chapter 48- Fandom. why was Jenkins work not talked about?
Consistency Rating: 4 out of 5
Q: The text is easily and readily divisible into smaller reading sections that can be assigned at different points within the course (i.e., enormous blocks of text without subheadings should be avoided). The text should not be overly self-referential, and should be easily reorganized and realigned with various subunits of a course without presenting much disruption to the reader.
Yes, the texts are easy to read and short enough to give an introduction to the students as well as providing hyperlinks where possible to help with the weaving of the various chapters. I do understand that there can be some selection and the chapters don't necessarily need to be read in a certain order but there seems to be some oddities as a reader who reads from chapter 1 through that I will address in the organization and flow section.
Modularity Rating: 5 out of 5
Q: The topics in the text are presented in a logical, clear fashion
At the very beginning 2-step flow is introduced before Hypodermic needle. This would be very confusing for the students.
The Gender and politics chapter seems oddly placed. Feels like it should be moved to later stages of the book.
Why does it talk about limitations and then again in chapter 21 talk about media effects limitations. Feels like there should only be one section of limitations after the full discussion of media effects.
There seems to be inconsistencies with APA formatting. Would be nice to see consistencies since in cmns we use APA and students are often looking for texts to model their own writing off of.
Pg 13- some formatting issues when it comes to the references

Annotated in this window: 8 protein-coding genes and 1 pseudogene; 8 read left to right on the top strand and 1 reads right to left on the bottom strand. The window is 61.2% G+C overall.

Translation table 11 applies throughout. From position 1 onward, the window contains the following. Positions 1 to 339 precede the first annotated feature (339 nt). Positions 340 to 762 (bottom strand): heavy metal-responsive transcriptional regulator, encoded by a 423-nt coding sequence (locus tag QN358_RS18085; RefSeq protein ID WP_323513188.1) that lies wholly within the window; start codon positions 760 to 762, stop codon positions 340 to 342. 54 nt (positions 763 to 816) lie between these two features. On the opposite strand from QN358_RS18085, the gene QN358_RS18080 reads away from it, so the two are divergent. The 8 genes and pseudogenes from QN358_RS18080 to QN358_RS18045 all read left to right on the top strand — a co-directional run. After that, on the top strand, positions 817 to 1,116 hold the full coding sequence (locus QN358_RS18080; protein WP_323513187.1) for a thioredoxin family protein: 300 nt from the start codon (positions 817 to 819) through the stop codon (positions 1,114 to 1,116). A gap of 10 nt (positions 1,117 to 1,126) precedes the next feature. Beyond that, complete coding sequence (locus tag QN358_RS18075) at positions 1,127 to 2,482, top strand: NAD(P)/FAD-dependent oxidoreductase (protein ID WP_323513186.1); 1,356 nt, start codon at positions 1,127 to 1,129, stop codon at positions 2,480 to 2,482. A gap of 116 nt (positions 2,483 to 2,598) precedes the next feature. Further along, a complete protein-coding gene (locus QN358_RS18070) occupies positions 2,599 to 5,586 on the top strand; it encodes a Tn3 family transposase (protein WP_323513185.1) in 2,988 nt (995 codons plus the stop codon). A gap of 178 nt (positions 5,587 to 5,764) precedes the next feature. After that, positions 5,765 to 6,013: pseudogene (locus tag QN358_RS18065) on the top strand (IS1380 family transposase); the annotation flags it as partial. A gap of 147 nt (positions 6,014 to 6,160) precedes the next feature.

chapter 18- should be before a discussion of Habermas' Public Sphere
Chapter 19- Why is the media effects introduction after the idea of limitations discussed in chapter 11.
move Chapter 23 before 22 since chronologically it falls that way.
Chapter 51- History of Political Economy needs to be moved up. Feels too far down the chapter list
Organization Rating: 3 out of 5
Q: The text is free of significant interface issues, including navigation problems, distortion of images/charts, and any other display features that may distract or confuse the reader
seems to be quite easy to navigate. Links work nicely. Layout makes sense. Images, charts, diagrams, are all important- would be nice to have consistency in places and size.
Interface Rating: 5 out of 5
Q: The text contains no grammatical errors
Didn't see any grammatical or spelling errors.
Grammar Rating: 5 out of 5
Q: The text is not culturally insensitive or offensive in any way. It should make use of examples that are inclusive of a variety of races, ethnicities, and backgrounds
I do like the non-American centric feel of the document. Feels inclusive in many ways.
The one media effects model created by a woman- Spiral of Silence- is missing. That would be a nice addition.
Like that Judith Butler's work is cited.
chapter 38- why not talk about k-pop versus the opening sentence which is so generalizing and a bit odd.
might be good to bring in the idea of heteronormativity
Cultural Relevance Rating: 4 out of 5
Q: Are there any other comments you would like to make about this book, for example, its appropriateness in a Canadian context or specific updates you think need to be made?
It works for a quick look at certain elements of media studies. As a whole book, it doesn't work. The format = chapter chronology, won't make sense for undergrads. I could see instructors using a few chapters here and there to supplement their other readings (possibly readings from the original authors). Having for instance two-step flow removed from other media effects models doesn't make sense. chapter 10 and 11 seem really out of place. I would also place media effects closer to audiences since they are very closely tied and connect historically to help contextualize the information properly.
For chapter 29- I would (when describing the filters) give the key words- Ownership, Advertising..etc.